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January 23, 2004 » 6:04 pm

Huberman on Communities of Practices and Forecasting

Bernardo Huberman, the director of the Information Dynamics Lab at Hewlett-Packard, gave a talk at Stanford on January 8 entitled, “Information Dynamics in the Networked World.” Huberman covered two somewhat disparate topics: Automatically discovering Communities Of Practice by analyzing email Social Networks, and a general forecasting technique based on markets.    (TX)

The first part of his talk was a summary of his recent papers. I’ve alluded to this work here many times, mostly in reference to Josh Tyler and SHOCK. The premise of the work is similar to that posed by David Gilmour in his recent Harvard Business Review article.    (TY)

Huberman described a technique for discovering clusters of social networks within an organization by analyzing email. The key innovation is an algorithm for discovering these clusters in linear time. The algorithm, inspired by circuit analysis, treats edges between nodes as resistors. By solving Kirchoff’s equations (which gives “voltage” values for each node), the algorithm determines to which cluster a node belongs.    (TZ)

The second part of Huberman’s talk was enthralling: Predicting the near-term future using markets. This is not a new idea. A very topical example of a similar effort is the Iowa Electronic Markets for predicting the outcome of presidential elections.    (U0)

The methodology Huberman described (developed by Kay-Yut Chen and, Leslie Fine) aggregates the predictions of a small group of individuals. It works in two stages. The first provides behavioral information about the participants, specifically their risk aversion. Huberman remarked that risk aversion is like a fingerprint; an individual’s level of risk aversion is generally constant. In the second stage, participants make predictions using small amounts of real money. The bets are anonymous. Those predictions are adjusted based on risk aversion levels, then aggregated.    (U1)

Huberman’s group set up a toy experiment to test the methodology. There were several marbles in an urn, and each marble was one of ten different colors. Participants were allowed to observe random draws from the urn, and then were asked to bet on the likelihood that a certain color would be drawn. In other words, they were guessing the breakdown of colors in the urn.    (U2)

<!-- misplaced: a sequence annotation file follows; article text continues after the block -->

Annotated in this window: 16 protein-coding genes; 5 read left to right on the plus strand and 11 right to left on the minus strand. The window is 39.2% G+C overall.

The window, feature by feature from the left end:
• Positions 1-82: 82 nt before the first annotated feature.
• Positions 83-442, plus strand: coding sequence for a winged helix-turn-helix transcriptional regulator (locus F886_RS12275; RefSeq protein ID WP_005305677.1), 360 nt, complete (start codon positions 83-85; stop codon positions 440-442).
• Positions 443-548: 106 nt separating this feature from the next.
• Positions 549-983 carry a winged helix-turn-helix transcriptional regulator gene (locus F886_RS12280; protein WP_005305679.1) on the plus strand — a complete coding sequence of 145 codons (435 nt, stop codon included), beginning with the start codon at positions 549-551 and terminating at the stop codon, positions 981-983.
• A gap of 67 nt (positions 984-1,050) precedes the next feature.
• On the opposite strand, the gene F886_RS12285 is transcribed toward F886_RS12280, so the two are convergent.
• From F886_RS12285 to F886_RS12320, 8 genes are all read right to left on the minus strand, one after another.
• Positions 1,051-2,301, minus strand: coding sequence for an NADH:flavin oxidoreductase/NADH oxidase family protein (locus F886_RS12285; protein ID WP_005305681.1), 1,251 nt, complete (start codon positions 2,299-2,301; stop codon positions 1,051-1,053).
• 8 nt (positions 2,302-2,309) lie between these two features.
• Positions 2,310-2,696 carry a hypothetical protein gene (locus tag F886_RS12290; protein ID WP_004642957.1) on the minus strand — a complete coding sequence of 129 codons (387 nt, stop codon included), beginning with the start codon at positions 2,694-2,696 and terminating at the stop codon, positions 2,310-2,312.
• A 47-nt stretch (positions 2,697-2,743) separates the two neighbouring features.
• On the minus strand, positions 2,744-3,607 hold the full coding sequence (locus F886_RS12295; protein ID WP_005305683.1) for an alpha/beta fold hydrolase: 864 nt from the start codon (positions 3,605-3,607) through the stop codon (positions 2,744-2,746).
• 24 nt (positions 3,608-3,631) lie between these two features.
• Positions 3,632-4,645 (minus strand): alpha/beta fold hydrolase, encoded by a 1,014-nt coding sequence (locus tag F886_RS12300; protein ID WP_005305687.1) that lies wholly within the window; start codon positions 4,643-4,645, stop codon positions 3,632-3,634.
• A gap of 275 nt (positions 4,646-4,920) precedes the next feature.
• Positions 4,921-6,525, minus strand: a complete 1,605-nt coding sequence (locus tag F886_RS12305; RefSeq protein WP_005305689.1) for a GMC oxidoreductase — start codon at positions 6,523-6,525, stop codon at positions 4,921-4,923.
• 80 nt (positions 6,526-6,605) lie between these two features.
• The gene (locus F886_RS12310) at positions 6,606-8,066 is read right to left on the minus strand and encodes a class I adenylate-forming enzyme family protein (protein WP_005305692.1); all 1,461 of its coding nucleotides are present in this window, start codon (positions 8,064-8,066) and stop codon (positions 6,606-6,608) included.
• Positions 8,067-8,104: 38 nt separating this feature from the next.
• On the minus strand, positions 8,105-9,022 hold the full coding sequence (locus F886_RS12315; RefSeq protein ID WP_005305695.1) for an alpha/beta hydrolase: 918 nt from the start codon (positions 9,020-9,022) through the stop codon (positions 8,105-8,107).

Although some individuals did a good job of figuring out the general shape of the distribution curve, none came close to predicting the actual distribution. However, the aggregated prediction was almost perfect.    (U3)

The group then tried the methodology on a real-life scenario: predicting HP’s quarterly revenues. They identified a set of managers who were involved in the official forecast, and asked them to make bets. The official forecast was significantly higher than the actual numbers for that quarter. The aggregated prediction, however, was right on target. Huberman noted that the anonymity of the bets was probably the reason for the discrepancy.    (U4)

The discussion afterwards was lively. Not surprisingly, someone asked about the Policy Analysis Market, the much maligned (and subsequently axed) brainchild of John Poindexter’s Information Awareness Office. Huberman responded that the proposal was flawed, not surprisingly suggesting that this technique would have been the right way to implement the market. It was also poorly framed and, because of the vagaries of politics, will most likely never be considered in any form for the foreseeable future.    (U5)

I see many applications for this technique, and I wonder whether the Institute for the Future and similar organizations have explored it.    (U6)

As an aside, I love how multidisciplinary the work at HP’s Information Discovery Lab is. I’ve been following the lab for about a year now, and am consistently impressed by the quality and scope of the research there.    (U7)

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